STEREO (Solar TErrestrial RElations Observatory) comprises two nearly identical observatories that will orbit the Sun to monitor its violent outbursts known as coronal mass ejections (CME’s). These powerful solar eruptions are a major component of “space weather” which can impact Earth, satellites and astronauts.
The spacecraft launched at 8.52 pm EDT (1.52 am in the UK) on a Delta II rocket, with the two observatories being stacked one on top of the other. They separated from the launch vehicle approximately 25 minutes after lift off. Some 63 minutes later mission control received the first signals from the spacecraft which indicated that each observatory’s solar arrays had successfully deployed and were providing power.
Speaking live from the launch site Dr Chris Davis from CCLRC Rutherford Appleton Laboratory, one of members of the UK STEREO team said, “The launch was truly spectacular with the spacecraft blazing through the dark night sky and providing an amazing reflection in the Banana River. This year’s fireworks displays will be a real let down in comparison!”
Professor Keith Mason, CEO of the Particle Physics and Astronomy Research Council (PPARC) said, “We look forward with great anticipation to seeing the results from these twin observatories. Such in depth observations of the sun will provide invaluable information that will affect future activities in space and on Earth building on the success of previous missions such as YOHKOH and SOHO, and the recently launched Solar-B mission.”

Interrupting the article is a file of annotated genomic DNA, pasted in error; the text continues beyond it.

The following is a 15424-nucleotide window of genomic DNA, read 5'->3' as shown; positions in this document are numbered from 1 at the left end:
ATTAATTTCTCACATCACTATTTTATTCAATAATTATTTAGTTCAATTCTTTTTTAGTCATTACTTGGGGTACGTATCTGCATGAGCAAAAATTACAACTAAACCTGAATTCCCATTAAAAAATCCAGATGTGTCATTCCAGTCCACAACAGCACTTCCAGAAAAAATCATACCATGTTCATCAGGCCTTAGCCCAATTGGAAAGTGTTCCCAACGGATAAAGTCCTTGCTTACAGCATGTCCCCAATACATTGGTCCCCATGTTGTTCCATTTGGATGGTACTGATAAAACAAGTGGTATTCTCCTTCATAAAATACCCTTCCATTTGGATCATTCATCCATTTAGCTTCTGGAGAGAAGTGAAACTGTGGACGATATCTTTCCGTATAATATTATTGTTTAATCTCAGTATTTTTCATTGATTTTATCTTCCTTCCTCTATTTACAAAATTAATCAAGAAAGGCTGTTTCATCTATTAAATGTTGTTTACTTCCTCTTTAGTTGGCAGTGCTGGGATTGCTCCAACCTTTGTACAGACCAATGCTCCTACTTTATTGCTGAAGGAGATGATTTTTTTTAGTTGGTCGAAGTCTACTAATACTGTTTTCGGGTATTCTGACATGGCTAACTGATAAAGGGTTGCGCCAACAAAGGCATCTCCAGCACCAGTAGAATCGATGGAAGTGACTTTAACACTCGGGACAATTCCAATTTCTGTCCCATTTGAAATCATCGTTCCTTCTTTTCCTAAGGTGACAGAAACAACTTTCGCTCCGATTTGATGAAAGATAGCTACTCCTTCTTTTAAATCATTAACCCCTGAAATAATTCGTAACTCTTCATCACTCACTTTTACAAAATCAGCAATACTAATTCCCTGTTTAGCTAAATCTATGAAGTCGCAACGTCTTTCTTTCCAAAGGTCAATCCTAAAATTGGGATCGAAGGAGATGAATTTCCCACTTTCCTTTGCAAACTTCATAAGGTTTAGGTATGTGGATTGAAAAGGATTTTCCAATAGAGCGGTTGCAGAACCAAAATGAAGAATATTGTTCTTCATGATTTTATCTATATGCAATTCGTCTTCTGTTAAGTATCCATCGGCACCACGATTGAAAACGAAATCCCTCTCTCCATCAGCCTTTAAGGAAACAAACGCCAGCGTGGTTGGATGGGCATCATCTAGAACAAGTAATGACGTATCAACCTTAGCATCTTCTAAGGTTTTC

The twin observatories will fly as mirror images of each other to obtain unique “stereo” views of the sun’s activities. One observatory will be placed ahead of Earth in its orbit around the sun and the other behind. Such positioning will allow the STEREO observatories to obtain 3-D images and sample the wind of the particles flying out from the Sun.
Lunar swingbys will be used to place the observatories into their correct orbits. This is the first time that lunar swingbys have been used to manipulate orbits of more than one spacecraft.
For the first couple of months the observatories will fly in an orbit from a point close to Earth to one that extends beyond the moon. Then mission operations personnel will synchronise spacecraft orbits, directing one observatory to its position trailing Earth in its orbit. Approximately one month later, the second observatory will be redirected to its position ahead of Earth. STEREO will then operate for a further two years.
UK scientists from CCLRC Rutherford Appleton Laboratory and the University of Birmingham built and will operate one of the instruments on each of the spacecraft.
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